I was hiding in the bathroom again. It wasn’t hide-and-seek so much as, ‘how long until a child finds me here.’ I pulled out my phone and scrolled through Instagram while I cried hot tears into my cold coffee. There had already been spilled milk, a diaper blow-out, an argument with the four-year-old, and that nagging question of what on earth to feed everyone for dinner. We had only been awake for a few hours. I had no idea how I was going to make it to bedtime. All too soon, little voices called for Mama and little hands knocked on the door, quickly turning from sweet calls to desperate, tearful cries. I felt like I was drowning.
Burnout among stay-at-home mothers is becoming an increasing concern. At home all day with little people, women feel isolated and discouraged. Often, they don’t know who to ask for help or how to ask for the support they desperately need. The quick solution to this burnout is often another bubble bath, a latte, a pint of ice cream, and a Netflix binge. I love these things as much as the next woman, but when you’re fighting burnout, they simply don’t cut it. To combat mommy burnout, you need to find things that fill you deeply, down to your core. These practices may not always appear restful or peaceful, but when you fill your soul with what matters most to you, you’ll find a deeper sense of peace and fulfillment than a bubble bath could ever give.
Here are a few tips to treat mommy burnout:
1. Let go of the pressure to be the perfect mother.
It can be so easy to see the worst in ourselves and compare that to the best in others. Social media makes this especially easy to do. We always lose in this unbalanced comparison and it steals our joy. Write down a few ways you are an incredible mom and hang the list on your fridge. Focus on your strengths when you are struggling, rather than zooming in on what you don’t do well. Celebrate the ways you love your kids and how much they love you in return.
2. Rediscover your hobbies.
Do you remember what you used to do in your spare time before kids? Did you hike or bake or read or explore new places? Often hobbies and interests are forgotten when focus shifts to our children. While you may not be able to backpack Europe in this season, you can find other ways to do what you love. Join a rock-climbing gym or a book club. Find a cooking class, attend an art exhibit, or join a local running group. Whatever your passion, there is likely a way you can dive into it near your home. Who knows, maybe another mom you know wants to join you!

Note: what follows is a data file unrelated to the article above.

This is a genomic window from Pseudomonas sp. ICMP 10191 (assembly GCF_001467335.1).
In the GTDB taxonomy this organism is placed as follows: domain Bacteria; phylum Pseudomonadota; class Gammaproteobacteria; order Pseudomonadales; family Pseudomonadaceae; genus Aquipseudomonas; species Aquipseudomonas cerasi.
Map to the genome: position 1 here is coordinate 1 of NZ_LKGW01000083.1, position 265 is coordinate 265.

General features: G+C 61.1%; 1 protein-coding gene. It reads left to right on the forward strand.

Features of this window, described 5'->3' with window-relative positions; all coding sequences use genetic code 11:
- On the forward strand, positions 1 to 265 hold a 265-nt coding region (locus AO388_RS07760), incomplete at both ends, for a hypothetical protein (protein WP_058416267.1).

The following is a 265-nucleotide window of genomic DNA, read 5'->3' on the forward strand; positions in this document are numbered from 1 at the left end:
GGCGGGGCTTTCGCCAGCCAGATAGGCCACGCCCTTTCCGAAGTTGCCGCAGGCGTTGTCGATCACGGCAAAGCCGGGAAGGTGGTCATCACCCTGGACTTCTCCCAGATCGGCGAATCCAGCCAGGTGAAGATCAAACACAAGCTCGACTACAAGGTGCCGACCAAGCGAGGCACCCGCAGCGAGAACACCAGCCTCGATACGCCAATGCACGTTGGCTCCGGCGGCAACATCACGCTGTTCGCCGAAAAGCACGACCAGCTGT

3. Create kid-free space in your life.
Sometimes you need to reacquaint yourself with the woman inside the mom. You are an incredible person with interests, passions, and goals that reach beyond your motherhood. It’s vital not to forget about this part of yourself in the grueling years of early parenting. If possible, find time to be alone or with other adults away from your children. Perhaps you can trade childcare with a friend or ask your partner or a family member for help. Many gyms have childcare available or you could find a sitter if money allows. Even though it can be complicated to arrange childcare, taking care of yourself is worth the sacrifice.
4. Join a community of moms.
I often say that motherhood is a team sport. If you want to avoid mommy burnout, you need other women supporting you as you raise your kids. While some women have family or close friends nearby, many of us live far away from our loved ones and need local support. Check your community center, nearby churches, or local apps for potential mom groups you can join in your area. Organizations like Mothers of Preschoolers (MOPS) also offer nationwide groups. If your community does not have options like this there are many wonderful, supportive online communities you can join.
5. Choose gratitude.
Daily gratitude practices can make an unexpected difference in your life. When your focus changes from negative to positive, the way you see the world changes for the better. Many faith traditions offer ways to practice gratitude like prayer, meditation, or reading sacred texts. I have a journal I use to record things I’m grateful for (big and small!) throughout my week. My Grammy keeps a jar she calls her “Blessings Jar”- any time something good happens, she records it on a slip of paper and adds it to the jar. On hard days, she reads all the papers and remembers these good moments.
How to you combat mommy burnout in your life?
Melanie Allen is the mama to three amazing humans. During a rare free moment, you can find her with a hot cup of coffee and a good book. She writes at intentionalmotherhoodproject.com.